Children, Families, and the Law, Center on
Date of this Version
Methamphetamine is a highly addictive stimulant associated with serious health and psychiatric conditions, including heart damage and brain damage, impaired thinking and memory problems, aggression, violence, and psychotic behavior. Methamphetamine is also associated with the transmission of infectious diseases such as HIV/AIDS and hepatitis.
Child welfare workers are seeing growing numbers of children and families affected by the parent’s use of methamphetamine. In order to make sound decisions for the benefit of children and families, child welfare workers need accurate information about methamphetamine, its effects on parents and their children, and the effectiveness of treatment. This paper presents the most current research in these areas, and offers recommendations for child welfare workers to help them identify and assist children and families affected by a parent’s use of methamphetamine.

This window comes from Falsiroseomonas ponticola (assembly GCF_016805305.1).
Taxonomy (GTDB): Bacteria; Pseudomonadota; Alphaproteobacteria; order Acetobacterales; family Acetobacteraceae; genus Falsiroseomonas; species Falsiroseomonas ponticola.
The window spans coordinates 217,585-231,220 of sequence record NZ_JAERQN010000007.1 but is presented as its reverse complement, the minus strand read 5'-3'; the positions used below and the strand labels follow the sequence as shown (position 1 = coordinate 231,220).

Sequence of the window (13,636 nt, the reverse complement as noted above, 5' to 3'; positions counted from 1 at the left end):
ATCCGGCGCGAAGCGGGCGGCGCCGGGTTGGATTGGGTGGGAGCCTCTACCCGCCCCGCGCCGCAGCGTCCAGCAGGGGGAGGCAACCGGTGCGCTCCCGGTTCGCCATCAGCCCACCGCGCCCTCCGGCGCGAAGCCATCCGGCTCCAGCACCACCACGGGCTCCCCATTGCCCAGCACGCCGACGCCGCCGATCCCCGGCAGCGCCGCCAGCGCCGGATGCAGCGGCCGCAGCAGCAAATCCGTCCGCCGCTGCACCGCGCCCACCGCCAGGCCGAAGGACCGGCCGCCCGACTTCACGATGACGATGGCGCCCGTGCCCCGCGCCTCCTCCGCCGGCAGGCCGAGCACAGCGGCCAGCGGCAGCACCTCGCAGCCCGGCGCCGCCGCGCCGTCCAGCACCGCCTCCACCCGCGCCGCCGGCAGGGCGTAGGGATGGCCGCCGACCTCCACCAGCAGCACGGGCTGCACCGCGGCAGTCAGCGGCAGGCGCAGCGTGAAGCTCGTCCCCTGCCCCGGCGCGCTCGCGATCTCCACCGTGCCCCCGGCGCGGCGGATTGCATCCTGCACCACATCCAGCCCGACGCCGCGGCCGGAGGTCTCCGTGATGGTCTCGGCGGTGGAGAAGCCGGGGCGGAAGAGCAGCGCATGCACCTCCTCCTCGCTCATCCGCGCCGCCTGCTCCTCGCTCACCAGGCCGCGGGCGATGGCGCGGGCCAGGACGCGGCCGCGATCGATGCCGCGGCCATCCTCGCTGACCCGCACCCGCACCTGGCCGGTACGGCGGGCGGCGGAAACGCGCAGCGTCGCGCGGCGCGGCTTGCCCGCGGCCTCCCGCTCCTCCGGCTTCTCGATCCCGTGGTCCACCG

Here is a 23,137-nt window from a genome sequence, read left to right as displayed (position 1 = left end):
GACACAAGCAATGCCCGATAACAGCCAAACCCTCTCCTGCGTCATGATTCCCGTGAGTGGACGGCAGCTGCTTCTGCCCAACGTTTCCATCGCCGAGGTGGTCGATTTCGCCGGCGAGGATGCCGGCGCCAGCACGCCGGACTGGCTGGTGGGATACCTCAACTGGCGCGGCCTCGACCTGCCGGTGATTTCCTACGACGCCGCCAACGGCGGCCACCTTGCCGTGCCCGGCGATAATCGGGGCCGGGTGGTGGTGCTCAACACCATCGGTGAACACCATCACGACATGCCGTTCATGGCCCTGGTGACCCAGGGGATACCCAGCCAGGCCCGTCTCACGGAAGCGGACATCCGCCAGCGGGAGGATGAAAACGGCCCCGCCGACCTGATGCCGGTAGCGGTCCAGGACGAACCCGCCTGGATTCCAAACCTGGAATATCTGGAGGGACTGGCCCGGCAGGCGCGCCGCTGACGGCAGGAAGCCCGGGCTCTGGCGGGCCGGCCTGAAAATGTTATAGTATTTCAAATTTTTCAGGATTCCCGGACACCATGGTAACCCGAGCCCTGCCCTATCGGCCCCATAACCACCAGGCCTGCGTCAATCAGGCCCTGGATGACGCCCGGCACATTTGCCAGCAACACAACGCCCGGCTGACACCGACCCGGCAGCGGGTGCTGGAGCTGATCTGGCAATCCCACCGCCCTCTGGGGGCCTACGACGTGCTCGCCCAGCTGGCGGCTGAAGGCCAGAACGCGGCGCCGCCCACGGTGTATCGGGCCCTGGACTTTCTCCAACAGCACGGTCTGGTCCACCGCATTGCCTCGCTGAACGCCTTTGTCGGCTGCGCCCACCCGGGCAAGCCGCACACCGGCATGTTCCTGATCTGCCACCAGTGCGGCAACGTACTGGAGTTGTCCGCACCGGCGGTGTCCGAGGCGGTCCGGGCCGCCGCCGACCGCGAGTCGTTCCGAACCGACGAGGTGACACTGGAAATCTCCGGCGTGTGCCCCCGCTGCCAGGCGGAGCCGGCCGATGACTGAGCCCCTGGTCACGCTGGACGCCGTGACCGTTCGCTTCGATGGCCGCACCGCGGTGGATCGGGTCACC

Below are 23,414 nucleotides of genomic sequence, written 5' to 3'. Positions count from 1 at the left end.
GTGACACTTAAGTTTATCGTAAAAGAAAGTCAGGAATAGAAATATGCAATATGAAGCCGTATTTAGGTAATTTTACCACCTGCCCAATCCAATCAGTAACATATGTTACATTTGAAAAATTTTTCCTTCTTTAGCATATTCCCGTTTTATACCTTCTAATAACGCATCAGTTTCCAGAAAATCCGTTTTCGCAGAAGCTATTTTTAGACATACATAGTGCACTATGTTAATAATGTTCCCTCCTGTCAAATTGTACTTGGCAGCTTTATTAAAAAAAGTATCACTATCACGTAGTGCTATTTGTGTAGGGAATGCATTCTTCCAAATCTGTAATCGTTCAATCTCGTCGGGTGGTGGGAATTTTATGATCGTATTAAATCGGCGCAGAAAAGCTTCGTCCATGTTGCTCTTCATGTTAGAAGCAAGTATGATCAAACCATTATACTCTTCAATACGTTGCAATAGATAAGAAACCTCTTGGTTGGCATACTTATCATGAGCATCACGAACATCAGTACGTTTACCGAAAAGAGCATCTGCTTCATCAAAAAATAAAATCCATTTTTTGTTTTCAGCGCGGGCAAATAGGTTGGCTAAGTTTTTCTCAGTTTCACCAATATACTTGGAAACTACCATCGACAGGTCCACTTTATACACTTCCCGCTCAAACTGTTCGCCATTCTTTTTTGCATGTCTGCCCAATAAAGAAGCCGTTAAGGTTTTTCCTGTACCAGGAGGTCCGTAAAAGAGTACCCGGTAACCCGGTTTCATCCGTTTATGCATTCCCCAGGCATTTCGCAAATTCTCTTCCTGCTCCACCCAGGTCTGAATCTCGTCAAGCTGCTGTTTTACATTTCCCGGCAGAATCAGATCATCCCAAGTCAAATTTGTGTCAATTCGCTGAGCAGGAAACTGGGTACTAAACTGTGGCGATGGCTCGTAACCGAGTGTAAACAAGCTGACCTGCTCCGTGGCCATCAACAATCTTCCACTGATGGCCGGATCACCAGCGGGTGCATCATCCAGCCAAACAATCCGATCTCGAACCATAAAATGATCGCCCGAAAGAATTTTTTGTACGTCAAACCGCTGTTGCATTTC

Prepared for: Substance Abuse and Mental Health Services Administration Center for Substance Abuse Treatment by National Center on Substance Abuse and Child Welfare.
Report produced under Contract No. 270-02-7108 of the Center for Substance Abuse Treatment, Substance Abuse and Mental Health Services Administration, U.S. Department of Health and Human Services, 1 Cherry Choke Road, Rockville, MD 20850. The contents of this report are solely the responsibility of the authors and do not necessarily represent the official views of this agency and the collaborating Departments and agencies.